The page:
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Graduate courses

Departments' graduate courses for PhD-students.

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Syllabus for

Academic year
The course has been discontinued 
DAT122 - Programming paradigms  
 
Syllabus adopted 2015-02-12 by Head of Programme (or corresponding)
Owner: TKDAT
7,5 Credits
Grading: TH - Five, Four, Three, Not passed
Education cycle: First-cycle
Major subject: Computer Science and Engineering, Information Technology
Department: 37 - COMPUTER SCIENCE AND ENGINEERING


Teaching language: English
Open for exchange students

Course module   Credit distribution   Examination dates
Sp1 Sp2 Sp3 Sp4 Summer course No Sp
0115 Laboratory 3,0c Grading: UG   3,0c    
0215 Examination 4,5c Grading: TH   4,5c    

In programs

TKDAT COMPUTER SCIENCE AND ENGINEERING, Year 2 (elective)
TKDAT COMPUTER SCIENCE AND ENGINEERING, Year 3 (elective)
TKITE SOFTWARE ENGINEERING, Year 3 (elective)
MPALG COMPUTER SCIENCE - ALGORITHMS, LANGUAGES AND LOGIC, MSC PROGR, Year 1 (elective)
MPALG COMPUTER SCIENCE - ALGORITHMS, LANGUAGES AND LOGIC, MSC PROGR, Year 2 (elective)

Examiner:

Forskarassistent  Jean-Philippe Bernardy


Replaces

DAT120   Programming paradigms DAT121   Programming paradigms


Eligibility:

In order to be eligible for a first cycle course the applicant needs to fulfil the general and specific entry requirements of the programme(s) that has the course included in the study programme.

Course specific prerequisites

Basic programming knowledge in functional language (such as TDA555)
Basic programming knowledge in imperative or object language (such as EDA481 or DAT043)
Knowledge of basic data structures (such as DAT037)

Aim

This course aims to
  • introduce the students to programming language design, semantics and implementation
  • teach the meaning of the most important programming language constructions, by interpretation or translation into other, more basic constructions
  • provide the students with tools to work with the paradigm of their choice, regardless of the programming language that they use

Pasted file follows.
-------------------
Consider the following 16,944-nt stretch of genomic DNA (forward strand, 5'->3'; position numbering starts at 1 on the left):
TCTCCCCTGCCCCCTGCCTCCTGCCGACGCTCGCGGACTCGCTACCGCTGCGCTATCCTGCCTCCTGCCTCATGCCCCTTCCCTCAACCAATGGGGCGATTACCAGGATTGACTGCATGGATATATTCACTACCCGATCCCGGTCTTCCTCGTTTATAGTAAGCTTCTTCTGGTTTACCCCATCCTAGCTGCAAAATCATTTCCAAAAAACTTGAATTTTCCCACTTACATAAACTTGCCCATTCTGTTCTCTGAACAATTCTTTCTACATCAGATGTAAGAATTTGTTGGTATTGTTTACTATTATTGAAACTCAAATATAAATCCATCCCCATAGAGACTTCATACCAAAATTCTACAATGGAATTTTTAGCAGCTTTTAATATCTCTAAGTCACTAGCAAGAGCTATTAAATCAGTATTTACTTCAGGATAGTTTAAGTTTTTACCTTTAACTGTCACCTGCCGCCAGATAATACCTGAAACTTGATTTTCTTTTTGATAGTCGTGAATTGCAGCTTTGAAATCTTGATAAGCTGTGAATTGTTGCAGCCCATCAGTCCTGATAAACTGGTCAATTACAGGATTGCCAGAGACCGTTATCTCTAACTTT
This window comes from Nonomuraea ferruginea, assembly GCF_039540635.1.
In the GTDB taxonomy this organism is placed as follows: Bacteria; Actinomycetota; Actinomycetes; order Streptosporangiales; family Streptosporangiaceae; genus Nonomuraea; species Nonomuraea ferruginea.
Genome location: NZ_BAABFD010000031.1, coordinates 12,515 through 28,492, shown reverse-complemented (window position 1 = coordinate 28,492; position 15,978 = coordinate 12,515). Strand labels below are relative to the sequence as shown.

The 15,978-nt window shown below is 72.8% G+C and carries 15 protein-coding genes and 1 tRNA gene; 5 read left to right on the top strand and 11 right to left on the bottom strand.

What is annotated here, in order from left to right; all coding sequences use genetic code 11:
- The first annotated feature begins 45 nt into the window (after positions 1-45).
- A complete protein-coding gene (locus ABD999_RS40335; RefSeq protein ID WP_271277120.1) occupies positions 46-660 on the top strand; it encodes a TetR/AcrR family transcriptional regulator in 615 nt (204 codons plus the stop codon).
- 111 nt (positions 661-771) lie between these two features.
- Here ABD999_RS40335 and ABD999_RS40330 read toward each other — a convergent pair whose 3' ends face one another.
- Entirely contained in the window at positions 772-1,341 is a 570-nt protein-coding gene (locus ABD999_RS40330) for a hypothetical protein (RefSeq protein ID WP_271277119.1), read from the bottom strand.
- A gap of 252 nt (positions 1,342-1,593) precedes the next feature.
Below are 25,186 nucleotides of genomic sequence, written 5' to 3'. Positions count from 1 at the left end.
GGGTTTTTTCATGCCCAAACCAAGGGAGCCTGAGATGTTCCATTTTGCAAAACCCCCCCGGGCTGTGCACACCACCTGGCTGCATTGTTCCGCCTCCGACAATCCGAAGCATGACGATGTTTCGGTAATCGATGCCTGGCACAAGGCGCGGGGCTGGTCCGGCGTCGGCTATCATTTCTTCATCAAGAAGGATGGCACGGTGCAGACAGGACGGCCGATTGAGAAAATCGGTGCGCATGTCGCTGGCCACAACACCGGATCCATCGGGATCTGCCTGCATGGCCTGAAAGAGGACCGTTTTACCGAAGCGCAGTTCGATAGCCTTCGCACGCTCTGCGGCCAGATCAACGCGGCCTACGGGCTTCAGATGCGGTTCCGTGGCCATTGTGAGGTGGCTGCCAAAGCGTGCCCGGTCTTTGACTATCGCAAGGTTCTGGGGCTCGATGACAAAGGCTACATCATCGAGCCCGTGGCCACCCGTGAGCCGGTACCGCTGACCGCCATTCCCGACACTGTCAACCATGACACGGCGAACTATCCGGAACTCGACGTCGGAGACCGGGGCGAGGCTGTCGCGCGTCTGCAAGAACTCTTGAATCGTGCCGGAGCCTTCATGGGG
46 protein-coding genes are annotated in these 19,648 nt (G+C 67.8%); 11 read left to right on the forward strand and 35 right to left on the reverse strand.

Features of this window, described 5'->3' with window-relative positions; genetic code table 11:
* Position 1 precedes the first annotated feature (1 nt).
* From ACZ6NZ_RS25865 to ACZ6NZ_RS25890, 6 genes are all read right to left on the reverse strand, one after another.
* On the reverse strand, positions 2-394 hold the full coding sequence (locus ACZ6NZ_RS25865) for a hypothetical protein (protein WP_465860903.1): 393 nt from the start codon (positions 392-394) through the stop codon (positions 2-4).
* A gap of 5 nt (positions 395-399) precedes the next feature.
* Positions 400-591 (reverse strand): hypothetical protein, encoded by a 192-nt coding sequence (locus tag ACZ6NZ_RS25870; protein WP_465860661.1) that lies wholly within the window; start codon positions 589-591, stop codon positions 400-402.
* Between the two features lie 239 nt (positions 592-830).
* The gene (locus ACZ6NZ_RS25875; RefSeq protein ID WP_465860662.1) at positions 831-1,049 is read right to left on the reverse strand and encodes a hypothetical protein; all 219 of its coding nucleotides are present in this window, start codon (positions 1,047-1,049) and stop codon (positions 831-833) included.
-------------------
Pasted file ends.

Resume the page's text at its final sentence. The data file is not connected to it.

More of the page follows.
Learning outcomes (after completion of the course the student should be able to)

Knowledge and understanding
  • Explain the meaning of programming language features in terms of their operational or denotational interpretation
  • Explain and contrast the principles of different paradigms both conceptually and in terms of particular language features.
  • Know the relationship between mainstream programming languages, the features they implement, and the paradigms they support.

Skills and abilities

  • Write small idiomatic programs in languages that represent different paradigms.
  • Read programs written idiomatically in a given paradigm, and translate
    (encode) them into a language that does not support the paradigm
    directly.
  • Read non-idiomatic programs (that use an encoding), and re-write them in their idiomatic paradigm.
Judgement and approach
  • Recognize the paradigms at the core of programs, regardless of shallow/accidental implementation choices.

Content

This course discusses the fundamental concepts underlying the design,
definition, and implementation of modern computer languages typical of
common programming paradigms, including imperative, object-oriented,
logic, concurrent, and functional.

The course contains:
  • a formal introduction to each paradigm;
  • theoretical and practical studies of transformations between paradigms.
Examples of such transformations include:
  - introduction/removal of jumps/loops,
  - introduction/removal of recursion/stack,
  - introduction/removal of higher order functions/closures
  - introduction/removal of processes/continuations,
  - introduction/removal of explicit search.

In most cases, the Haskell programming language is used as a vehicle for expressing those transformations.

Organisation

The course consists of a series of lectures and theoretical and practical exercises.

Literature

See separate literature list.

Examination

The course examination has two elements:
  • an individual written examination, carried out in examination hall
  • a series of exercises carried out on computer


Page manager Published: Thu 04 Feb 2021.